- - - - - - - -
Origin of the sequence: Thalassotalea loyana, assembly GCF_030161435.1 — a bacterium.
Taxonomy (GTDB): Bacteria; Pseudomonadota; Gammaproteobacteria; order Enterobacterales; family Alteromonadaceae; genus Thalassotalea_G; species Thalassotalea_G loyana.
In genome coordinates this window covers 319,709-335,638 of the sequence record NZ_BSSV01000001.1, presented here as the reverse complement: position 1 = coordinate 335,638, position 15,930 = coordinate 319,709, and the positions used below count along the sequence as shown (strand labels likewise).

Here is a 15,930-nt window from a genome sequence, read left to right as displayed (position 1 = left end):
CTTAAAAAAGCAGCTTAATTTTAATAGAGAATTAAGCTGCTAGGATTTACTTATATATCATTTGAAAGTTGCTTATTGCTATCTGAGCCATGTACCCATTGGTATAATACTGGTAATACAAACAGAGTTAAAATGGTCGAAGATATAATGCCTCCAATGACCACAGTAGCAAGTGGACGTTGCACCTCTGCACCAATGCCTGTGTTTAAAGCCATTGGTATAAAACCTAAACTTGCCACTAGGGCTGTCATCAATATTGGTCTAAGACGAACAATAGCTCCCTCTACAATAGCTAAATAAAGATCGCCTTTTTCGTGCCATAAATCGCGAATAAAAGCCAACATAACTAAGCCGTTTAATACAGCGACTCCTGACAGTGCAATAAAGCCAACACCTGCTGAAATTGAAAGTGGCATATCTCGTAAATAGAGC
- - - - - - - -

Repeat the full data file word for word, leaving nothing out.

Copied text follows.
Origin of the sequence: Thalassotalea loyana, assembly GCF_030161435.1 — a bacterium.
Taxonomy (GTDB): Bacteria; Pseudomonadota; Gammaproteobacteria; order Enterobacterales; family Alteromonadaceae; genus Thalassotalea_G; species Thalassotalea_G loyana.
In genome coordinates this window covers 319,709-335,638 of the sequence record NZ_BSSV01000001.1, presented here as the reverse complement: position 1 = coordinate 335,638, position 15,930 = coordinate 319,709, and the positions used below count along the sequence as shown (strand labels likewise).

Here is a 15,930-nt window from a genome sequence, read left to right as displayed (position 1 = left end):
CTTAAAAAAGCAGCTTAATTTTAATAGAGAATTAAGCTGCTAGGATTTACTTATATATCATTTGAAAGTTGCTTATTGCTATCTGAGCCATGTACCCATTGGTATAATACTGGTAATACAAACAGAGTTAAAATGGTCGAAGATATAATGCCTCCAATGACCACAGTAGCAAGTGGACGTTGCACCTCTGCACCAATGCCTGTGTTTAAAGCCATTGGTATAAAACCTAAACTTGCCACTAGGGCTGTCATCAATATTGGTCTAAGACGAACAATAGCTCCCTCTACAATAGCTAAATAAAGATCGCCTTTTTCGTGCCATAAATCGCGAATAAAAGCCAACATAACTAAGCCGTTTAATACAGCGACTCCTGACAGTGCAATAAAGCCAACACCTGCTGAAATTGAAAGTGGCATATCTCGTAAATAGAGC